Times Reporters Discuss Their Experiences Inside the Capitol on Jan. 6
Focused on the counting of electoral votes, those inside the building didn’t fully grasp how bad things had gotten outside until it was too late.
I had written stories as early as December forecasting that Jan. 6 would be the last stand of then-President Trump’s attempt to overturn his election loss. I knew what Republican members of Congress were planning to do inside the Capitol on Jan. 6 and knew Trump was egging them on. But it wasn’t until early that afternoon, when I could actually hear the chants of the crowd massing outside through the thick Capitol walls, that I began to have any inkling that the day was going to be anything more than a dramatic but futile legislative exercise.
Maybe I was just dense, but I figured lots of people might gather and protest, Republican lawmakers would howl with fury, and then we would all go home without incident. Then, in the 1 o’clock hour, the head of the Senate press gallery quietly came through and alerted us to what might happen if the building was breached and things began to change fast.
I didn’t fully grasp how bad things had gotten outside the building until it was much too late, and there was a warning that went out on the intercom system. I remember jumping up and looking outside a window to see people running around all over the lawn and pushing over bike racks.
I think a lot of us assumed the real challenge of the day would be navigating getting in and out in the building — never did I at least consider the possibility that people would break into the Capitol, which had always seemed like one of the most secure places in town. Things had been a little unsettling outside — you could hear chants from inside the gallery, and it’s rare to be able to hear protestors that distinctly — but it wasn’t until I started getting texts about the office buildings being evacuated that I realized being inside wasn’t necessarily a guarantee of safety.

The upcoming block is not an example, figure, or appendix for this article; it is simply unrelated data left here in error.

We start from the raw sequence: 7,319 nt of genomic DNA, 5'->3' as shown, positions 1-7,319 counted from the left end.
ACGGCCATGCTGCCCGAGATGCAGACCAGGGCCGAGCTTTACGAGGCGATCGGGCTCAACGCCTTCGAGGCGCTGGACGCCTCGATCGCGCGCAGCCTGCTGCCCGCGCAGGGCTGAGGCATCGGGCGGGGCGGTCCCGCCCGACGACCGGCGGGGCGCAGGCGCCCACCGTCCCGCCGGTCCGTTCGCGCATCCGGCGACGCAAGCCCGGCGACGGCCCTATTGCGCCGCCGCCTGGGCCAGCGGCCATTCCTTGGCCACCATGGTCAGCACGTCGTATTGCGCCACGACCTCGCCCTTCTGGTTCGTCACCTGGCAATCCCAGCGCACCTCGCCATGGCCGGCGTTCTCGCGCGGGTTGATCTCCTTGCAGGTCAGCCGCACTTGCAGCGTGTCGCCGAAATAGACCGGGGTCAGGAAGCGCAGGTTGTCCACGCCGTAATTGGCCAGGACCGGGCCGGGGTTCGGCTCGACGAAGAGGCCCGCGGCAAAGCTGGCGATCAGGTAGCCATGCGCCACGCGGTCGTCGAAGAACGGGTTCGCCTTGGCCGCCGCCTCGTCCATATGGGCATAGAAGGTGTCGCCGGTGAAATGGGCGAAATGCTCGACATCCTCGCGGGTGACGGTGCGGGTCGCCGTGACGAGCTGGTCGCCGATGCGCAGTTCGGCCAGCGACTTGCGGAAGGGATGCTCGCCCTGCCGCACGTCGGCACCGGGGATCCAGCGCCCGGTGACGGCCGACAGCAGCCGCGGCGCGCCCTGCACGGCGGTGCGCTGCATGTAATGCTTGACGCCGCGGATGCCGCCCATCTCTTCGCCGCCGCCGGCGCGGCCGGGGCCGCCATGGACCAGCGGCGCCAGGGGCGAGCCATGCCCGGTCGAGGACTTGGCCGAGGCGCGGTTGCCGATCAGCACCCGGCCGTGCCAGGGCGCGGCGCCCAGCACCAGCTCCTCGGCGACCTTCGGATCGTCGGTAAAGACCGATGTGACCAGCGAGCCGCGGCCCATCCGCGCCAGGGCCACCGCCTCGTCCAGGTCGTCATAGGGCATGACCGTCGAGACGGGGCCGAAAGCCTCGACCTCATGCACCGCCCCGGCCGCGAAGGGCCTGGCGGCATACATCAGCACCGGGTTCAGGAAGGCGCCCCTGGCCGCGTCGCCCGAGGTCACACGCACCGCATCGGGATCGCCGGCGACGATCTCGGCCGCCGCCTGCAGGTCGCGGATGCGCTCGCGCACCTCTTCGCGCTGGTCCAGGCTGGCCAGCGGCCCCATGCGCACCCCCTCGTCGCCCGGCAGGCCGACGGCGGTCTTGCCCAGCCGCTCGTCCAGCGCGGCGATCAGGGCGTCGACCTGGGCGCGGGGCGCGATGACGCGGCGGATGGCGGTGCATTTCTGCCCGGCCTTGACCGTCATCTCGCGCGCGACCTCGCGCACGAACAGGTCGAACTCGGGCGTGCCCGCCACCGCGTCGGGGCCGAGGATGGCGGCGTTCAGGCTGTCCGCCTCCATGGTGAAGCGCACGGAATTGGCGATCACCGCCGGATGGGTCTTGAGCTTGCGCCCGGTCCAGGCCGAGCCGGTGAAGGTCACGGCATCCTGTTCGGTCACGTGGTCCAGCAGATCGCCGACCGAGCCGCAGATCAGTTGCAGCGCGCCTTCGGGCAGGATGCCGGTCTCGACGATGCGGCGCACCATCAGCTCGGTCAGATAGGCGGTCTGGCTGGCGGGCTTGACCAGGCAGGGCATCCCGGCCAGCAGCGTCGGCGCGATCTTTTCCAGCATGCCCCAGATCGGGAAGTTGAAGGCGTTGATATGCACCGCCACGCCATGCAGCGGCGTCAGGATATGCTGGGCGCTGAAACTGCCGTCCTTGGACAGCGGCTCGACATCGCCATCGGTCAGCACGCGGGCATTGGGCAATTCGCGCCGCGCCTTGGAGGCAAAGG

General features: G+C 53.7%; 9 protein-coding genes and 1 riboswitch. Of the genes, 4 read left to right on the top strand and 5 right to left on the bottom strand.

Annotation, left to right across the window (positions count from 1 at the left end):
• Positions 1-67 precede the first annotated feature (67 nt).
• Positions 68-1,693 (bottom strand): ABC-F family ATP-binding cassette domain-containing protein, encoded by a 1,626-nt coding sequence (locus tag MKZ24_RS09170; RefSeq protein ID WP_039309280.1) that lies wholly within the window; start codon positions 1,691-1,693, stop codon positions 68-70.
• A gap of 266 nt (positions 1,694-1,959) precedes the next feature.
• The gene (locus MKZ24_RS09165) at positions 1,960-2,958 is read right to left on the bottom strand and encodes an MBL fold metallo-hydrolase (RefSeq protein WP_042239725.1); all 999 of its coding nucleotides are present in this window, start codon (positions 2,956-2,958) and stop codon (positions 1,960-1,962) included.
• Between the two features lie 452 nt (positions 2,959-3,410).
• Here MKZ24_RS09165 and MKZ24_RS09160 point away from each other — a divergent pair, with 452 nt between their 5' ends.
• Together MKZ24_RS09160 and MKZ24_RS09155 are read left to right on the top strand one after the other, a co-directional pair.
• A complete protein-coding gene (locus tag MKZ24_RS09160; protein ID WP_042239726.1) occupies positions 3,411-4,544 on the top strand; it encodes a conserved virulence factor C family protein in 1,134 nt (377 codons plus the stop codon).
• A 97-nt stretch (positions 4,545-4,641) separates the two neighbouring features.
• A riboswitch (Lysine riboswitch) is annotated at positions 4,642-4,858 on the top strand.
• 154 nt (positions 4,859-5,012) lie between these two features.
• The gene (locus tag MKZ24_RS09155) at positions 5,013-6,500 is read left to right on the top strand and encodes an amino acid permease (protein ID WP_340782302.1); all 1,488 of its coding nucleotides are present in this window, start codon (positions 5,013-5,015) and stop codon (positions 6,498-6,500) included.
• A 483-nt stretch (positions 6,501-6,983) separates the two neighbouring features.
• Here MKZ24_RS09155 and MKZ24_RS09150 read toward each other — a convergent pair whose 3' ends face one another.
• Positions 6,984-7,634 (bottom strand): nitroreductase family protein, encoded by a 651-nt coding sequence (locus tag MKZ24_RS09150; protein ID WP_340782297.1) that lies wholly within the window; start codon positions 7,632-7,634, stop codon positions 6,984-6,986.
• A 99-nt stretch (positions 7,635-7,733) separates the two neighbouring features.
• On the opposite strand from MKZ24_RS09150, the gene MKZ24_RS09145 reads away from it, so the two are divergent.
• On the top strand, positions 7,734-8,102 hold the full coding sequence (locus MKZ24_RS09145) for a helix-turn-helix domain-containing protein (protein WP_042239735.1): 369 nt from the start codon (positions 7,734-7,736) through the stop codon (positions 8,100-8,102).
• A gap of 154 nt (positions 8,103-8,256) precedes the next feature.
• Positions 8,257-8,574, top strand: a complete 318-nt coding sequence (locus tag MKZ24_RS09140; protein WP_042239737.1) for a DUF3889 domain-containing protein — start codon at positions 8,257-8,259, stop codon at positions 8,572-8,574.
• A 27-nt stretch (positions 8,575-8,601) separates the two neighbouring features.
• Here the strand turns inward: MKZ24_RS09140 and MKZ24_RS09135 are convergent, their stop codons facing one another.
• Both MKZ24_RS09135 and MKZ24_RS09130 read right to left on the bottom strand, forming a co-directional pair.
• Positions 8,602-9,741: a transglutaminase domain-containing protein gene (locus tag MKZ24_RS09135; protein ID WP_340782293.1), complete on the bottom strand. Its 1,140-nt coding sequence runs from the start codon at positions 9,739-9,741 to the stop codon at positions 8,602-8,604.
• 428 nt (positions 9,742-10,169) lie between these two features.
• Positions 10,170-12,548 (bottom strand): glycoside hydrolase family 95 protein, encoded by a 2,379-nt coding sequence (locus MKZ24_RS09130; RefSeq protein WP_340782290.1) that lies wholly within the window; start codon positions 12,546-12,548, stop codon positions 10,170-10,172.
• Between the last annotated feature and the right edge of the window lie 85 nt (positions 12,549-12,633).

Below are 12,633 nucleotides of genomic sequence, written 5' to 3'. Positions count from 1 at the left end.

It did not help that all of us were intensely focused on the actual process of counting electoral votes inside the building. In most years this is a glorified paperwork exercise, but with Republicans challenging the results in key swing states, it became much more complex, with debates and votes unfolding simultaneously in the House and the Senate.
As a congressional reporter, you assume being around the members is the safest place to be — I actually remember telling my family that the night before, when someone expressed concern about me going that day.
Nick, I remember you had left to go join Luke in the Senate chamber around 1 or so, and I stayed back in the House. The big difference there meant that, because of the different rules, I could have my phone and laptop on me and you guys couldn’t, so I was able to see footage from outside and get the warnings in a way that you were not, right?
Yes, I was in the House chamber to watch the vice president and speaker of the House gavel in that proceeding. But I quickly raced back to the Senate to watch it debate the first objection. I remember Mitch McConnell had just delivered an astounding speech about how Trump’s lie, if sustained, would unleash a whirlwind on American democracy. Honestly, it was still running through my head when things started getting out of control.
Right, McConnell had been waiting for that moment to condemn Trump and the big lie, and he had built up to what he hoped would be this powerful speech. But the damage had already been done; the mob was already amassed. That seems like such a miscalculation in retrospect.
It was just after 2 p.m. that I noticed something weird was happening inside the Senate. I had been sitting at my desk in the press gallery a few yards away and decided to run into the ornate chamber to get a look for myself. Just as I stepped in, the vice president had been evacuated and debate was grinding to a halt. Luke came in, too. Within minutes, the big wooden doors of the chamber were shoved shut. We were locked in. A police officer with a machine gun took command of the room.
I started texting my editor about what was happening. But I really had no idea. I just remember scanning from door to door, the way I would usually do to see which senator was coming and going from a vote. This time I was looking to see if any door was about to be battered down.
Luke, I’m curious what you remember of that room. It was kind of eerily calm despite palpable panic. And Emily, it turns out you were in the House chamber at the very same time, though I did not know that until quite a bit later.